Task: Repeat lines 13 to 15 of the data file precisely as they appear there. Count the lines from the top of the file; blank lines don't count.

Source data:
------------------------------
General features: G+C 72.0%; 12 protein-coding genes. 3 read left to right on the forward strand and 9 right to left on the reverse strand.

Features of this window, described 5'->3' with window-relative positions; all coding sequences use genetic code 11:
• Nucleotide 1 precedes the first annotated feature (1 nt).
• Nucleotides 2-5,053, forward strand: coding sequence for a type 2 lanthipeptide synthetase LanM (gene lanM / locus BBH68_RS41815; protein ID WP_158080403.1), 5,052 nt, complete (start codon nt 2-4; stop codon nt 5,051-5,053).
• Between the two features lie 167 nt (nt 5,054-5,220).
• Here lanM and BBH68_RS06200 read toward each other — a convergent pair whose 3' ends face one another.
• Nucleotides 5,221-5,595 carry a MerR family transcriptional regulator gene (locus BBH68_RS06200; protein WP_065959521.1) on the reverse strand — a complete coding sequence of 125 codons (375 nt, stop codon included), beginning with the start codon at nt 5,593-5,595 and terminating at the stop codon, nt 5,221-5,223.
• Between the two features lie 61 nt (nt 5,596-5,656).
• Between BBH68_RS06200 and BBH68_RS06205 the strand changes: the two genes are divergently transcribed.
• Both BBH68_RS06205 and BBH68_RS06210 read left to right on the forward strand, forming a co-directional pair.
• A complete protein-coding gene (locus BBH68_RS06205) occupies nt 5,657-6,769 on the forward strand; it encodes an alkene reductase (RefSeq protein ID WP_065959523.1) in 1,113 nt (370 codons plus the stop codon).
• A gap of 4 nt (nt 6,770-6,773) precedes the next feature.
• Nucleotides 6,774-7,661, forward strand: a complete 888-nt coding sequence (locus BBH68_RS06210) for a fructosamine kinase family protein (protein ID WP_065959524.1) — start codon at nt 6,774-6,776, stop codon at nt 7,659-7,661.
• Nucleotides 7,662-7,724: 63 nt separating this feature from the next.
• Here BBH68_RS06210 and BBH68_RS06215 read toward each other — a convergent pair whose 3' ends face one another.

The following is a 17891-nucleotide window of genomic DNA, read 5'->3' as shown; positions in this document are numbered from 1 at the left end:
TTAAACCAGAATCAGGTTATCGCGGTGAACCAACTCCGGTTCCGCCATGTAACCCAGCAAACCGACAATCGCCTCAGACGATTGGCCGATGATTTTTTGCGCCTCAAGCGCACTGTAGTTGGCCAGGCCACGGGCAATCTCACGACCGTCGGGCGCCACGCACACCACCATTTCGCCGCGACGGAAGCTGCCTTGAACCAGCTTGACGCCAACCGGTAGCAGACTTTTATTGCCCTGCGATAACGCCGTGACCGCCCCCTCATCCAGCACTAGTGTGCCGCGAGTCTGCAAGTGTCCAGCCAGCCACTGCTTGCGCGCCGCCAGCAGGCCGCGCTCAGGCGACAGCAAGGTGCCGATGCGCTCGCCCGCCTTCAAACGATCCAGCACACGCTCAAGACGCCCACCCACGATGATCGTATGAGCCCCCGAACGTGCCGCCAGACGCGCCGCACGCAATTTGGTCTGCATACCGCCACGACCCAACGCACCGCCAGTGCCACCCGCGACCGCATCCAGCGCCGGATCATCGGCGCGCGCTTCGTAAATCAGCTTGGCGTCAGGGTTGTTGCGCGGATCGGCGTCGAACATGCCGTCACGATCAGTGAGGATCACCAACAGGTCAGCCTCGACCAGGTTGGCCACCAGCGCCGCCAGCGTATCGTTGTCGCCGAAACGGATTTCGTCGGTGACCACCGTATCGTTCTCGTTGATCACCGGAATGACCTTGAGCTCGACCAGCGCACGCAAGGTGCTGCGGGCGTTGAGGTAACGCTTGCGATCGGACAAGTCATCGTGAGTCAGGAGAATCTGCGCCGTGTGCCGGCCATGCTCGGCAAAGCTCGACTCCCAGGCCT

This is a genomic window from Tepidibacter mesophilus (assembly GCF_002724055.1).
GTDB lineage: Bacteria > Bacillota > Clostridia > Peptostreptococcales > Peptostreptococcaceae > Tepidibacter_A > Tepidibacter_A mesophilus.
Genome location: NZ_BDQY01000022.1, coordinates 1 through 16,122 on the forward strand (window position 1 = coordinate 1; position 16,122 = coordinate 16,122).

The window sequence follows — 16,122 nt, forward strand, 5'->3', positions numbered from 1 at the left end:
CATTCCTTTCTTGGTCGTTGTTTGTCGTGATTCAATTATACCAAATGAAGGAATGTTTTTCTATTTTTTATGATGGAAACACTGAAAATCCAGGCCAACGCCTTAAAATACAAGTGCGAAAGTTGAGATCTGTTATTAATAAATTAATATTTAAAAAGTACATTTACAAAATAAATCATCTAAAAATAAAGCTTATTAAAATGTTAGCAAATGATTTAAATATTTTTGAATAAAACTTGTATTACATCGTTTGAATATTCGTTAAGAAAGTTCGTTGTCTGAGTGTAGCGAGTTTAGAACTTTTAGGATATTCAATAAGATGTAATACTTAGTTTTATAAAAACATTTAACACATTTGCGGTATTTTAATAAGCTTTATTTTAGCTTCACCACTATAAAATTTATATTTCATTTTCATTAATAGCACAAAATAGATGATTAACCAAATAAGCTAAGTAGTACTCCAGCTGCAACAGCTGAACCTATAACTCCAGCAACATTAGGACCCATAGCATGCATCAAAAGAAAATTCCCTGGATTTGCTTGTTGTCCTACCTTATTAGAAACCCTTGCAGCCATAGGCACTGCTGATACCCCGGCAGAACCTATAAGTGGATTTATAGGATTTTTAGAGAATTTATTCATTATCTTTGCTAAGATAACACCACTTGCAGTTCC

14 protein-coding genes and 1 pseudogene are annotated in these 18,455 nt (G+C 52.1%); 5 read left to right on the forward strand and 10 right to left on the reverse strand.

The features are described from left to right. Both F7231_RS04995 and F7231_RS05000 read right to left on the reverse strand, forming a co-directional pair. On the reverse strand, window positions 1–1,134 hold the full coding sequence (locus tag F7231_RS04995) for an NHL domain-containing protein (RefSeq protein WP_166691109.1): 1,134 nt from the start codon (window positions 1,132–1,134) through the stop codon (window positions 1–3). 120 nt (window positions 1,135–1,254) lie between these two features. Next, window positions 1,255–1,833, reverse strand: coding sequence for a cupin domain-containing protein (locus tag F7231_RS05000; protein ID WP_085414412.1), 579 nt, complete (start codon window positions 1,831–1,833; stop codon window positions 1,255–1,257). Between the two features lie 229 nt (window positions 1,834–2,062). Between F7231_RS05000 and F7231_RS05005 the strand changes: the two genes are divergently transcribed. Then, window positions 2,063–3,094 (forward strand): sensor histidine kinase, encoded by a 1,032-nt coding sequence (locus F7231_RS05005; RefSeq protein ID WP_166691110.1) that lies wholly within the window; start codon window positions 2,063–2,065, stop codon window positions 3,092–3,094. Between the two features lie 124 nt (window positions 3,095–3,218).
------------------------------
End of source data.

• Nucleotides 6,774-7,661, forward strand: a complete 888-nt coding sequence (locus BBH68_RS06210) for a fructosamine kinase family protein (protein ID WP_065959524.1) — start codon at nt 6,774-6,776, stop codon at nt 7,659-7,661.
• Nucleotides 7,662-7,724: 63 nt separating this feature from the next.
• Here BBH68_RS06210 and BBH68_RS06215 read toward each other — a convergent pair whose 3' ends face one another.